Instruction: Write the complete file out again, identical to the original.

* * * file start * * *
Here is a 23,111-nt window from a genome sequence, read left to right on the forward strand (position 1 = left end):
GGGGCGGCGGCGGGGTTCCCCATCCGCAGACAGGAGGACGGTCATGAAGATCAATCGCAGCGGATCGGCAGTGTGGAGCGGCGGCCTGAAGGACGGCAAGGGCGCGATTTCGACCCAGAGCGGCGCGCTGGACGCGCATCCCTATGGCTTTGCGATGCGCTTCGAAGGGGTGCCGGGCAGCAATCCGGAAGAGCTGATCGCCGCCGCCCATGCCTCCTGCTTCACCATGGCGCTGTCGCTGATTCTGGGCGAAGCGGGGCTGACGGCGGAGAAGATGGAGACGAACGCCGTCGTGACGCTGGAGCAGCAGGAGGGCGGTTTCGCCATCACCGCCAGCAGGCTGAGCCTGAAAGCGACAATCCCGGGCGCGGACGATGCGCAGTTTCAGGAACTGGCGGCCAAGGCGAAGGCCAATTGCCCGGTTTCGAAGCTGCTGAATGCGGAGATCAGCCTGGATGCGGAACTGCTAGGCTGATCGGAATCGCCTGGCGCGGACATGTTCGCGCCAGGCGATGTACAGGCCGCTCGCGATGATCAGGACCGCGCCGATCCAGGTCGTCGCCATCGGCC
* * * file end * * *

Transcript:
Here is a 23,111-nt window from a genome sequence, read left to right on the forward strand (position 1 = left end):
GGGGCGGCGGCGGGGTTCCCCATCCGCAGACAGGAGGACGGTCATGAAGATCAATCGCAGCGGATCGGCAGTGTGGAGCGGCGGCCTGAAGGACGGCAAGGGCGCGATTTCGACCCAGAGCGGCGCGCTGGACGCGCATCCCTATGGCTTTGCGATGCGCTTCGAAGGGGTGCCGGGCAGCAATCCGGAAGAGCTGATCGCCGCCGCCCATGCCTCCTGCTTCACCATGGCGCTGTCGCTGATTCTGGGCGAAGCGGGGCTGACGGCGGAGAAGATGGAGACGAACGCCGTCGTGACGCTGGAGCAGCAGGAGGGCGGTTTCGCCATCACCGCCAGCAGGCTGAGCCTGAAAGCGACAATCCCGGGCGCGGACGATGCGCAGTTTCAGGAACTGGCGGCCAAGGCGAAGGCCAATTGCCCGGTTTCGAAGCTGCTGAATGCGGAGATCAGCCTGGATGCGGAACTGCTAGGCTGATCGGAATCGCCTGGCGCGGACATGTTCGCGCCAGGCGATGTACAGGCCGCTCGCGATGATCAGGACCGCGCCGATCCAGGTCGTCGCCATCGGCC